Video a ‘much-needed resource’ to train producers in what to look for
Researchers at Bristol Veterinary School have teamed up with the Co-op and FAI Farms to produce a training video for broiler farmers to help improve chicken welfare.
The video follows four years of research by the organisations, which revealed gaps in the current training given to new broiler farmers. In the first instance, around the importance of observing broiler behaviour and in the second, how farmers can improve chicken welfare by encouraging positive behaviours.
It will be shown to all new chicken farmers within the Co-op supply chain and will form part of the broiler welfare training module - a requirement of all farmers producing chickens to Red Tractor Standards.
"We have worked with industry partners to produce and evaluate the effectiveness of this evidence-based training video,” said Dr Siobhan Mullan, a senior research fellow in animal welfare at the Bristol Vet School. “We are delighted that it will be made widely available through UK training courses and hope that, in combination with other initiatives, it will help to deliver real improvements to bird welfare."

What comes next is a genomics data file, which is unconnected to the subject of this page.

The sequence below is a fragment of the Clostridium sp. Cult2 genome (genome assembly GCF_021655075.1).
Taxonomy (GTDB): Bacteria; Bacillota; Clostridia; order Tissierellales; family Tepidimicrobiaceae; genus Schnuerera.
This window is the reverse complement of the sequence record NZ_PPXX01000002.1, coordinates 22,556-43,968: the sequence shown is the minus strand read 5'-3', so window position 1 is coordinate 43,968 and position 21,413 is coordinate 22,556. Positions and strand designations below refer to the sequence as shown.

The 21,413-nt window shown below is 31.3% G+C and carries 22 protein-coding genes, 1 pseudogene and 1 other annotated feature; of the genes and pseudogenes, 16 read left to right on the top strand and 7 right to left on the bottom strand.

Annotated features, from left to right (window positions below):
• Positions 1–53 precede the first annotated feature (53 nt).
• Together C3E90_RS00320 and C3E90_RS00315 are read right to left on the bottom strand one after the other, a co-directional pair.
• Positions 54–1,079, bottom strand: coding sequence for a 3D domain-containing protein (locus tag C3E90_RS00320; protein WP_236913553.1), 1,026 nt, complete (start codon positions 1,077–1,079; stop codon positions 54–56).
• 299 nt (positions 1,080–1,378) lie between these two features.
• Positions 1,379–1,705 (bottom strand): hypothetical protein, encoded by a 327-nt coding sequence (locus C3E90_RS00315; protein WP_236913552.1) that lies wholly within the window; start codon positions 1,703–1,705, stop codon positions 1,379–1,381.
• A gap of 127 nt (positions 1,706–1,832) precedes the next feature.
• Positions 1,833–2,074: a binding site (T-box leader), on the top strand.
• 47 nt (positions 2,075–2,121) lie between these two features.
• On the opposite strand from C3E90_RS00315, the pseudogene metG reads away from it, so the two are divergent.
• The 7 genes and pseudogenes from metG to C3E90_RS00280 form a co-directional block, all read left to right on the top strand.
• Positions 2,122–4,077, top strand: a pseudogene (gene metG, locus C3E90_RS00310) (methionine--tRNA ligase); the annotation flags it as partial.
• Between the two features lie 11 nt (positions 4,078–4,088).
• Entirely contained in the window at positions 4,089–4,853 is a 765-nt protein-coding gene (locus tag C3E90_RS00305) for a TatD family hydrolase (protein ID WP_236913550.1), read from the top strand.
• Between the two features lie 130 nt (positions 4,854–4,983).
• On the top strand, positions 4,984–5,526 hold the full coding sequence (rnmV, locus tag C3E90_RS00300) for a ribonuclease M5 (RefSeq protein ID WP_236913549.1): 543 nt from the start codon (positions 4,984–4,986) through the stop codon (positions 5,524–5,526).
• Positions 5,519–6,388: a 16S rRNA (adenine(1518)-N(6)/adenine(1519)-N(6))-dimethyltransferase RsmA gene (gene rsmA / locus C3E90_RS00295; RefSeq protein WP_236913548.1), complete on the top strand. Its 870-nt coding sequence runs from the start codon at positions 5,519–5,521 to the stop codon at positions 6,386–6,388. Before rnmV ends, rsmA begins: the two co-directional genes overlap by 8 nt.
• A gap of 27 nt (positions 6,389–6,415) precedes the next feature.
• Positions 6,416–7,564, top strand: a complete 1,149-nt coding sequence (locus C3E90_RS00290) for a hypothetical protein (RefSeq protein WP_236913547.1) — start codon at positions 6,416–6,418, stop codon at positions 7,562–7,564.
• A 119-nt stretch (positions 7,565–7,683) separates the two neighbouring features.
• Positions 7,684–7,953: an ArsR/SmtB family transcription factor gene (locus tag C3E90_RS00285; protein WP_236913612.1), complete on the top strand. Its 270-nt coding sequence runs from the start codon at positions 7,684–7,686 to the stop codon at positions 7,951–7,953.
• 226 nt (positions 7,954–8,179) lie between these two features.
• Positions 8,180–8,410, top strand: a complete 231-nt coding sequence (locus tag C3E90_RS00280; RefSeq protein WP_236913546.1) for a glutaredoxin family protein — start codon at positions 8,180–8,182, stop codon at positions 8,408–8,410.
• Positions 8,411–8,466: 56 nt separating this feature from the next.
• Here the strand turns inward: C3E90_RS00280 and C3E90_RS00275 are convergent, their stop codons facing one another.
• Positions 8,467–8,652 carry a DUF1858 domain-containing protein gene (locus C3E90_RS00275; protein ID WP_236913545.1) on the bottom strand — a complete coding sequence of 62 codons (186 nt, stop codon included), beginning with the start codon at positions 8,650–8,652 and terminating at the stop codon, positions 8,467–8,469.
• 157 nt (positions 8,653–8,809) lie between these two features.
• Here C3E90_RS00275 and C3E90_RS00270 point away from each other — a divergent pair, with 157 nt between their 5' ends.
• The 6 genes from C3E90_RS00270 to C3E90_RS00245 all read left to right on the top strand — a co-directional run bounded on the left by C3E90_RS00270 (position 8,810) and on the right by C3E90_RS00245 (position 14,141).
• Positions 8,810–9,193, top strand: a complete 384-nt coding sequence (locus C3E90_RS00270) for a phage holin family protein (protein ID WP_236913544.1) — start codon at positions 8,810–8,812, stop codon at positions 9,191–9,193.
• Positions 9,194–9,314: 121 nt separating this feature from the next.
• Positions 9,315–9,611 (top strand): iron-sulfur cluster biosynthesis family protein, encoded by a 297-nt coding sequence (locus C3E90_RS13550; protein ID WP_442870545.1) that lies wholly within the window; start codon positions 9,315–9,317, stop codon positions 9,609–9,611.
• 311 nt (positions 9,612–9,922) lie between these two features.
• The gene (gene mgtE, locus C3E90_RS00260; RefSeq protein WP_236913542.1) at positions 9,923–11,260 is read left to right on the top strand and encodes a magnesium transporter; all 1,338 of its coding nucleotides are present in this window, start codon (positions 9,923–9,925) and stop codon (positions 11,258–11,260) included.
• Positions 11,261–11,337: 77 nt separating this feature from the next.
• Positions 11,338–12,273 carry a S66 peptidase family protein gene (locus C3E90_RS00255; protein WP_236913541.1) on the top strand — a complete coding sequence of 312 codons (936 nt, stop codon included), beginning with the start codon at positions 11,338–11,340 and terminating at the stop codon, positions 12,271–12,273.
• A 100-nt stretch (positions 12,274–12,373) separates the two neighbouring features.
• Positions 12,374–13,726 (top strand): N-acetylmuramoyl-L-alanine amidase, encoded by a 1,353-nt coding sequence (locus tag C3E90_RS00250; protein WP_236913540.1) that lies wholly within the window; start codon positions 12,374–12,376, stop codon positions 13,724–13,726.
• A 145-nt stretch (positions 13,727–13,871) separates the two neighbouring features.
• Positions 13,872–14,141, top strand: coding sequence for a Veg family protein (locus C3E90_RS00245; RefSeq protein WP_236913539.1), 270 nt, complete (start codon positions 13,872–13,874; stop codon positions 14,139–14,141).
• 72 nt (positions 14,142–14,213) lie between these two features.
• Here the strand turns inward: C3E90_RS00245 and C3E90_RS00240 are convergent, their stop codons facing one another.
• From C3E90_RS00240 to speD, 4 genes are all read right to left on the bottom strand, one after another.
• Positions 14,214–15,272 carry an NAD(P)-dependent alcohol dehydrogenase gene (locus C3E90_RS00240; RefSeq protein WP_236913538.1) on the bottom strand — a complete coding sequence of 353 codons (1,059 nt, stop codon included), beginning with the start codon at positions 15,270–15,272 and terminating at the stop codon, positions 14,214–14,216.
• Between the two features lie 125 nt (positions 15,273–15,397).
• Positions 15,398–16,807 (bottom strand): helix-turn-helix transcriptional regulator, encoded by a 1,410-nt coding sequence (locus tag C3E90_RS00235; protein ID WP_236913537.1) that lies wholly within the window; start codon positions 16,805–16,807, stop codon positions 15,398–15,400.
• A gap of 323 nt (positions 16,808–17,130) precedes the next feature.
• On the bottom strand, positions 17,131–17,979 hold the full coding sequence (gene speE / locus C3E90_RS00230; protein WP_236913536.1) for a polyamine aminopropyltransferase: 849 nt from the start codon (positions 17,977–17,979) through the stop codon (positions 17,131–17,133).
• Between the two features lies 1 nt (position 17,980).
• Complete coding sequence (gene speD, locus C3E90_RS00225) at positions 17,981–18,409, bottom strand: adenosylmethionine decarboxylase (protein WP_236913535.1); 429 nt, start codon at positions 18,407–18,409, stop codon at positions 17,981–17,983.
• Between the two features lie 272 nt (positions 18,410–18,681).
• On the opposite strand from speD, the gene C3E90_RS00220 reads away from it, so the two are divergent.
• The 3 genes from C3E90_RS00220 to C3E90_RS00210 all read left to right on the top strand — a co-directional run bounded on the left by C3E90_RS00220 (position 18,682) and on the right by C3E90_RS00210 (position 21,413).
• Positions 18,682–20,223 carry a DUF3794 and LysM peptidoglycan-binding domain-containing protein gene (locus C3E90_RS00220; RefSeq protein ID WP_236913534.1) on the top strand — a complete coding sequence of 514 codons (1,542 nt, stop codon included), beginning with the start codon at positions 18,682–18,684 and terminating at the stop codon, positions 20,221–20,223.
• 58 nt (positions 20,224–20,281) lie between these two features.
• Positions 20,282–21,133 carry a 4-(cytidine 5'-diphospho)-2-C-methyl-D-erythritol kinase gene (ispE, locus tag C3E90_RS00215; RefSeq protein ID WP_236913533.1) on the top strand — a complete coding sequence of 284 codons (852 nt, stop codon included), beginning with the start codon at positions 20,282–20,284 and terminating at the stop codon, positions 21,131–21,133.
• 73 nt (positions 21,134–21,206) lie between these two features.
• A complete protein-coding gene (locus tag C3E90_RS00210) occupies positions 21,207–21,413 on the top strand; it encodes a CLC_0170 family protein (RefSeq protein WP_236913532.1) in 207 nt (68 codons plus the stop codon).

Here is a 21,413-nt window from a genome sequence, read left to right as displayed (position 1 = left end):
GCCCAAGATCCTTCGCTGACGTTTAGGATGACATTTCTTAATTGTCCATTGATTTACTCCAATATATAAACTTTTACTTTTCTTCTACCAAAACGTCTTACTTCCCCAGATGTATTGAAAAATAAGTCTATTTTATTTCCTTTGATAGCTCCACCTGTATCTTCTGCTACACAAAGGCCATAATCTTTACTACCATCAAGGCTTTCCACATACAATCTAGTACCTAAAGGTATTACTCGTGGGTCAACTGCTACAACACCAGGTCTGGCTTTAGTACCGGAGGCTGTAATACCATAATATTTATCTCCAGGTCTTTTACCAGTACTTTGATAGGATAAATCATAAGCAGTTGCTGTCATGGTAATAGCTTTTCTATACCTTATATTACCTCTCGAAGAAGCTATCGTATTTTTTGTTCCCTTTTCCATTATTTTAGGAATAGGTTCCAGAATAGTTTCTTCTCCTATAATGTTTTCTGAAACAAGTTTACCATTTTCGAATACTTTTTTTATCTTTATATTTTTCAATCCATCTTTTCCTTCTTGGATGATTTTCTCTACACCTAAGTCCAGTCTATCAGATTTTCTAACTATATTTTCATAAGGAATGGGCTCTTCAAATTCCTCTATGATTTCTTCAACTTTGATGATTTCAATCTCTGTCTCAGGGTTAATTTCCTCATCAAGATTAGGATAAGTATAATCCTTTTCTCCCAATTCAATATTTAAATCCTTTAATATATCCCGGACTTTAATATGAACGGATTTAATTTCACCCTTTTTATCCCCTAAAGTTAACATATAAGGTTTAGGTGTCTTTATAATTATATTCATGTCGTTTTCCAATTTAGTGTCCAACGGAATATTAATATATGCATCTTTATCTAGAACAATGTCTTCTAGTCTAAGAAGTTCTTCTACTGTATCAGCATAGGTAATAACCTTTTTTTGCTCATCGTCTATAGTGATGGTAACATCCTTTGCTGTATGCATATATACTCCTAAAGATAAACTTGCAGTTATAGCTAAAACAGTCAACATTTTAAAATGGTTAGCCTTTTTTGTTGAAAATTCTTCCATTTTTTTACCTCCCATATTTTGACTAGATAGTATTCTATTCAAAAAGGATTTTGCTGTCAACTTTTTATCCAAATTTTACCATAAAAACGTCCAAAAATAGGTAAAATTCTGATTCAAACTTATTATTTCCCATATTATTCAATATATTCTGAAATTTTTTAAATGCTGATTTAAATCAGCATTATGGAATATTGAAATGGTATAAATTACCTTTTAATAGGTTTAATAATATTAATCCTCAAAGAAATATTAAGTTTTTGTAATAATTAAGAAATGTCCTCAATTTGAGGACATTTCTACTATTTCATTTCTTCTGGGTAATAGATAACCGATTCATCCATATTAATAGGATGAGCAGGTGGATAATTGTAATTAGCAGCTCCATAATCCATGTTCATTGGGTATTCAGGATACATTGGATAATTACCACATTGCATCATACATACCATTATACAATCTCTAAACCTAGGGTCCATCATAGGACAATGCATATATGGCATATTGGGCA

Positive behaviours are those that animals are highly motivated to carry out and create feelings of enjoyment or pleasure. In broilers, this includes running, jumping, wing flapping, scratching at litter and dust bathing.
The video shows broilers displaying positive behaviours alongside commentary on why these behaviours are vital for the welfare of birds. It calls attention to the importance of litter, explaining why dry, friable litter is desirable for bird health and environmental enrichment. Furthermore, it also urges farmers to take time out of their day to observe the behaviour of their birds so they can quickly spot anything that might be wrong.
Feedback so far from experienced farmers about the video has been positive. Ninety-five per cent of Co-op farmers who participated in a trial said it was was 'very to extremely effective' in explaining the benefits of observing birds. A further 83 per cent said they would be looking for and encouraging specific positive behaviours when observing their birds in the future.
"Expression of specific behaviours that are important to an animal is crucial in ensuring they have a life worth living,” said Annie Rayner, research manager at FAI farms and PhD student at the University of Bristol.
“Good farm management is key to providing opportunities for these behaviours.This video is a much-needed resource to train producers in what to look for and to pay attention to the behaviour of their birds. With 20 million broilers a week being produced in the UK and this video being made available to the entire UK industry, we hope that this resource helps towards improving the welfare of millions of birds."